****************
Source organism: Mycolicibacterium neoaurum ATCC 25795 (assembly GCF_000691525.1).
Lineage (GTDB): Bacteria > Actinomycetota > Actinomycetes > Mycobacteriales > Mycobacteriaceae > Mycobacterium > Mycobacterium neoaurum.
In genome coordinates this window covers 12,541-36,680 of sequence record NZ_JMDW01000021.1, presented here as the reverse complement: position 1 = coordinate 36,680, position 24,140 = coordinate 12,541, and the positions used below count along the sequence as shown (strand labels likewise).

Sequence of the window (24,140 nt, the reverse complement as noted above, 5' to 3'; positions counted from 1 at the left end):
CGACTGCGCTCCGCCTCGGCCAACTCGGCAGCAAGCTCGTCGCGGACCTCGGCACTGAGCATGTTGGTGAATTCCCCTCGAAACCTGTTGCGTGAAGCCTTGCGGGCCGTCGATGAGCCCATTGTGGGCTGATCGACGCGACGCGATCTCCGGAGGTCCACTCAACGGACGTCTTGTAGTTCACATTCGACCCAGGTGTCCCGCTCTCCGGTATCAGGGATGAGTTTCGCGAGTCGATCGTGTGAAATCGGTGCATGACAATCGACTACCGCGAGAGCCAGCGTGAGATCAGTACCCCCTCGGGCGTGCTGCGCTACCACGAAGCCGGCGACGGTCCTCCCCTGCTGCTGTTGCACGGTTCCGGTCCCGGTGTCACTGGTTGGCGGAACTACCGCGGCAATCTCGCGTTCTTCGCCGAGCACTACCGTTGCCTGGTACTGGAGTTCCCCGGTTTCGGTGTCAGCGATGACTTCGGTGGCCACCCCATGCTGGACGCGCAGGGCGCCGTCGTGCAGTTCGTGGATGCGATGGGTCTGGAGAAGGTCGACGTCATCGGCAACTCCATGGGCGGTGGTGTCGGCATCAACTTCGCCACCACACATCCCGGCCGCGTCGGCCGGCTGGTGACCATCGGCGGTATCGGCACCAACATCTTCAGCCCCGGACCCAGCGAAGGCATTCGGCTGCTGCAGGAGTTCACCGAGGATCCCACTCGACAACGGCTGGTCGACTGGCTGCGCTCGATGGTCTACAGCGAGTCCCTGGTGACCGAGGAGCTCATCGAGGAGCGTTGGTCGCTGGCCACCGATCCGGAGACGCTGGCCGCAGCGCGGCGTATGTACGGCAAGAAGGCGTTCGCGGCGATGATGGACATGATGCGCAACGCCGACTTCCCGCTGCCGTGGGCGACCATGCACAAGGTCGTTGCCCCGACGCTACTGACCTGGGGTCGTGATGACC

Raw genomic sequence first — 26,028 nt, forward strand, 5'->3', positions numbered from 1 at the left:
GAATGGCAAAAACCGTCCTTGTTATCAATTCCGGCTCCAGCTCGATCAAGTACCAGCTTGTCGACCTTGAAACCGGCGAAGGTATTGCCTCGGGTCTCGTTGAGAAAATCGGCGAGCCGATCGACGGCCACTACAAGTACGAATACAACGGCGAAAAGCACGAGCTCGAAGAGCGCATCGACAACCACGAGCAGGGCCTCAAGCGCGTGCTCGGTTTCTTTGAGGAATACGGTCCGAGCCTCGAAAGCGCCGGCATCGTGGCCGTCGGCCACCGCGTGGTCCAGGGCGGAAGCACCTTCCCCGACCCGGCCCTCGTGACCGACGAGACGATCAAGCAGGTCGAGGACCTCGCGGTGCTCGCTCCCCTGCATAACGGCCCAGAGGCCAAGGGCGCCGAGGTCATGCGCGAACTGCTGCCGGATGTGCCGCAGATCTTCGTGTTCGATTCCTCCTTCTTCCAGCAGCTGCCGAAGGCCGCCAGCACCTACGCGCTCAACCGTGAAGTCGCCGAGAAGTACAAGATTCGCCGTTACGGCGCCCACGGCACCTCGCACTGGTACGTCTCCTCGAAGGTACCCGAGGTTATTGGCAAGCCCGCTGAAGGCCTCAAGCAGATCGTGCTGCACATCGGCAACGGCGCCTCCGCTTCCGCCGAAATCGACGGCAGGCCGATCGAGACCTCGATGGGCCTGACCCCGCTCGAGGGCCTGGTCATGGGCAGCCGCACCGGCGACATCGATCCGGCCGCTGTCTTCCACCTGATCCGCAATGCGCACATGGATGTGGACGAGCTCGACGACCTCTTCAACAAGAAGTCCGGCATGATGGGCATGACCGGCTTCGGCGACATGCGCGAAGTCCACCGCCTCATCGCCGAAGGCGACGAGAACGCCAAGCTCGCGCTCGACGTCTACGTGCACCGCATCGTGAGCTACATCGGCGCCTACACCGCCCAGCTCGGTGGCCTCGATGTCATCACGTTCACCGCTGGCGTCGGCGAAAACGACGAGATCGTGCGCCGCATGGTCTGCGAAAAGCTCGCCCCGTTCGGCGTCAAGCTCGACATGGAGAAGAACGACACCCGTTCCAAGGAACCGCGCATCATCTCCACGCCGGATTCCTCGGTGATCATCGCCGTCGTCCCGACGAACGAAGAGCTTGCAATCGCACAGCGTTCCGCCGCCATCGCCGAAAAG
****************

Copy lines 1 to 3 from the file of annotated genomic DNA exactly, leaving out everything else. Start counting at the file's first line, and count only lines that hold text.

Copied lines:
Source organism: Mycolicibacterium neoaurum ATCC 25795 (assembly GCF_000691525.1).
Lineage (GTDB): Bacteria > Actinomycetota > Actinomycetes > Mycobacteriales > Mycobacteriaceae > Mycobacterium > Mycobacterium neoaurum.
In genome coordinates this window covers 12,541-36,680 of sequence record NZ_JMDW01000021.1, presented here as the reverse complement: position 1 = coordinate 36,680, position 24,140 = coordinate 12,541, and the positions used below count along the sequence as shown (strand labels likewise).